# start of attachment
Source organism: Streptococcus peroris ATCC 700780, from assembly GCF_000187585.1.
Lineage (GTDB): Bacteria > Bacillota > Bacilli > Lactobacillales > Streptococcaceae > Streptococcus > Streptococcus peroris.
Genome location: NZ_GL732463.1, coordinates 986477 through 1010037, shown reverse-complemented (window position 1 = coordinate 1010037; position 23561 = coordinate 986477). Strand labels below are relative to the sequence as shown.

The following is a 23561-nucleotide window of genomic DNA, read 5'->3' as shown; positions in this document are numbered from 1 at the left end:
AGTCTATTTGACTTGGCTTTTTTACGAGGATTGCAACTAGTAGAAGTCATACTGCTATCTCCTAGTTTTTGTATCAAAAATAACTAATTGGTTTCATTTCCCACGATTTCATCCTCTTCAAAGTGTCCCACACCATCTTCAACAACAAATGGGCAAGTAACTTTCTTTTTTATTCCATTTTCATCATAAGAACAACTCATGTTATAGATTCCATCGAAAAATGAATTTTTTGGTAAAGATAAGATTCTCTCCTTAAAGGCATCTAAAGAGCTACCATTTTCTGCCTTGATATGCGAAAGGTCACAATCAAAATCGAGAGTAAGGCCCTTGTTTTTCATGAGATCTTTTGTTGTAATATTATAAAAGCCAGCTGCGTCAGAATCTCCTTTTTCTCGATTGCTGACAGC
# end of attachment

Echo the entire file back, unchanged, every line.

Source organism: Streptococcus peroris ATCC 700780, from assembly GCF_000187585.1.
Lineage (GTDB): Bacteria > Bacillota > Bacilli > Lactobacillales > Streptococcaceae > Streptococcus > Streptococcus peroris.
Genome location: NZ_GL732463.1, coordinates 986477 through 1010037, shown reverse-complemented (window position 1 = coordinate 1010037; position 23561 = coordinate 986477). Strand labels below are relative to the sequence as shown.

The following is a 23561-nucleotide window of genomic DNA, read 5'->3' as shown; positions in this document are numbered from 1 at the left end:
AGTCTATTTGACTTGGCTTTTTTACGAGGATTGCAACTAGTAGAAGTCATACTGCTATCTCCTAGTTTTTGTATCAAAAATAACTAATTGGTTTCATTTCCCACGATTTCATCCTCTTCAAAGTGTCCCACACCATCTTCAACAACAAATGGGCAAGTAACTTTCTTTTTTATTCCATTTTCATCATAAGAACAACTCATGTTATAGATTCCATCGAAAAATGAATTTTTTGGTAAAGATAAGATTCTCTCCTTAAAGGCATCTAAAGAGCTACCATTTTCTGCCTTGATATGCGAAAGGTCACAATCAAAATCGAGAGTAAGGCCCTTGTTTTTCATGAGATCTTTTGTTGTAATATTATAAAAGCCAGCTGCGTCAGAATCTCCTTTTTCTCGATTGCTGACAGC